The shape of my body is surrender—to be seen in less glorious ways, to have no compulsion to separate or hide what I feel, what I fear, and what I’ve lost. I am seen and taken care of. I am loved in utterly surprising ways. It feels like a homecoming and there’s sweeping joy just knowing how much I’ve yearned for a moment like this. I, too, carry carefully what they share with me.
When it comes to gratitude, my words fall short all the time. It is a conscious state of mind, a consistent posture of the heart, a sharp remembrance that moves me to tears, shakes me at the core when I acknowledge all I’ve been given, the gifts that have been purposefully placed in my life, my very breath, the realization that my days are known, my life is held, my existence is a heavenly-woven miracle that will never be abandoned.
I am forever the girl at the edge of breaking who quickly rushes to hold it together, to keep the pieces intact. And I perform the happiness, drape it over me like a cloak, I do it so often, and for so long, that I can hardly tell the difference anymore. Thankful for friends who witness the shedding, who are unafraid to see and touch the bone of a truth that might scare them a little. But they stay and stay and stay, choosing me, when I can barely choose myself.
I’ve been thinking about ways to write this post without sounding like a girl on the internet whose heart’s a little shattered and has experienced an incredibly difficult month. Because while that is true, there are also other truths I’ll choose to dwell on instead.
After reading “Mud” by Geoffrey Forsyth, I attempted to create an imitation. I can’t say how close or far I am walking these lines of conceptual writing, but I like this because it’s different from anything I’ve written.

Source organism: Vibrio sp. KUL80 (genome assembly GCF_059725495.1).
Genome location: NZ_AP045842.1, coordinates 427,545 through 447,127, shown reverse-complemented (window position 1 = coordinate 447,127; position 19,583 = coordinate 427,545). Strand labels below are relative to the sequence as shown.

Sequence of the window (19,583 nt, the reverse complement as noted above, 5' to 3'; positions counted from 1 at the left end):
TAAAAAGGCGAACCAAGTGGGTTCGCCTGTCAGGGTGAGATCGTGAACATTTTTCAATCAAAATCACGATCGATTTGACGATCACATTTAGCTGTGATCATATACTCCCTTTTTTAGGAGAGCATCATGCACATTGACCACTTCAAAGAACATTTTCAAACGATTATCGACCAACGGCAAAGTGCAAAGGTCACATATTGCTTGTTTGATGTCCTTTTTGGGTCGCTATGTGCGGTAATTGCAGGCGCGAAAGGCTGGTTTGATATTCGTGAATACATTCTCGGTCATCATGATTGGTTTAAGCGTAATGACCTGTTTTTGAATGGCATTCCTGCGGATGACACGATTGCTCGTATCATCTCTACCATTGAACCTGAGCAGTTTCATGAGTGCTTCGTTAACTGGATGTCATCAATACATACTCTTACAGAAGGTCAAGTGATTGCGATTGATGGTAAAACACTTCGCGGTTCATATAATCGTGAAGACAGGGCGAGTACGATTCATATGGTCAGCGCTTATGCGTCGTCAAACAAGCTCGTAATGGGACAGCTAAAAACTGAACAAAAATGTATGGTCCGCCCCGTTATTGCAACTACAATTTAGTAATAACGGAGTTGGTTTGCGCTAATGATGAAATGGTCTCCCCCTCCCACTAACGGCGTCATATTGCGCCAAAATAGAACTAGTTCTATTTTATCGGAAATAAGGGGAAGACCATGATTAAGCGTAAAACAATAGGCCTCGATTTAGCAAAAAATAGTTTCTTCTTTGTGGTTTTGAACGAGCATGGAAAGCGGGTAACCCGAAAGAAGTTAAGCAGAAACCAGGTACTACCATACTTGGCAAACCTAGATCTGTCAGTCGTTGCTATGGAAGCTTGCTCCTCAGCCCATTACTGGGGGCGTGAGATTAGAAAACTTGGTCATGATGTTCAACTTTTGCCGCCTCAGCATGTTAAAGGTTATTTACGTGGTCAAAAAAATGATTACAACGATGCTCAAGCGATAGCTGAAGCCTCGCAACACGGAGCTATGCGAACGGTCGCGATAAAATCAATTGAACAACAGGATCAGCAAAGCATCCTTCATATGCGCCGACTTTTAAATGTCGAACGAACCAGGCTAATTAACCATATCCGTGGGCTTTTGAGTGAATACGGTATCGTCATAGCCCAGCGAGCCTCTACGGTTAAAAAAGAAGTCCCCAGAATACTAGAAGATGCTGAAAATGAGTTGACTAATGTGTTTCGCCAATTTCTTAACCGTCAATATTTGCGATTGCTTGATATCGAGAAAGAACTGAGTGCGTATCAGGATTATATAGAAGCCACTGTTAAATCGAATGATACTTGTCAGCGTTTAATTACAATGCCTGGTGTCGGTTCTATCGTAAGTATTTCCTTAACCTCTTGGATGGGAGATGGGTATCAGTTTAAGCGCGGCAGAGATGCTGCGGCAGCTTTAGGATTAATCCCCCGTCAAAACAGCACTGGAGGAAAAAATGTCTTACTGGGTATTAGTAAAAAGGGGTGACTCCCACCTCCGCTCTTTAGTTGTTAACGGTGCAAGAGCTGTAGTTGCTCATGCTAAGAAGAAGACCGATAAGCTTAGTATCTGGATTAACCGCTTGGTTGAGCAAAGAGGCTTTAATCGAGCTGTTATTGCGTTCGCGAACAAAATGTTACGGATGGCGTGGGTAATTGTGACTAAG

While I have no idea what is coming my way, I shall strive to be true to myself and to Whom I belong. To resist internalizing the world’s condemnation. To not make of myself an exile but rather, give in to the warmth and support of community. To embody a gracefulness that teaches me to make room for others as I would myself, to offer patience.
There is no excerpt because this is a protected post.
In Bhanu Kapil’s book, The Vertical Interrogation of Strangers, there’s a Twelve Questions poem that I knew I wanted to find answers to the moment I read it. I love a great exercise of interrogation and of course, the hope that in some small ways, I discover some truth, come across a changed thought or simply better understandContinue reading “12 Questions Series: How will you begin?”
When I left home on August 21, 2019 to pursue my MFA at Chapman University, I had no idea what I was stepping into. I was sad walking away from my family at the airport, hearing my mother cry as I tugged on my suitcases and turned my back from the life I’ve known andContinue reading “So Long, Chapman”
In Bhanu Kapil’s book, The Vertical Interrogation of Strangers, there’s a Twelve Questions poem that I knew I wanted to find answers to the moment I read it. I love a great exercise of interrogation and of course, the hope that in some small ways, I discover some truth, come across a changed thought or simply better understandContinue reading “12 Questions Series: Where did you come from”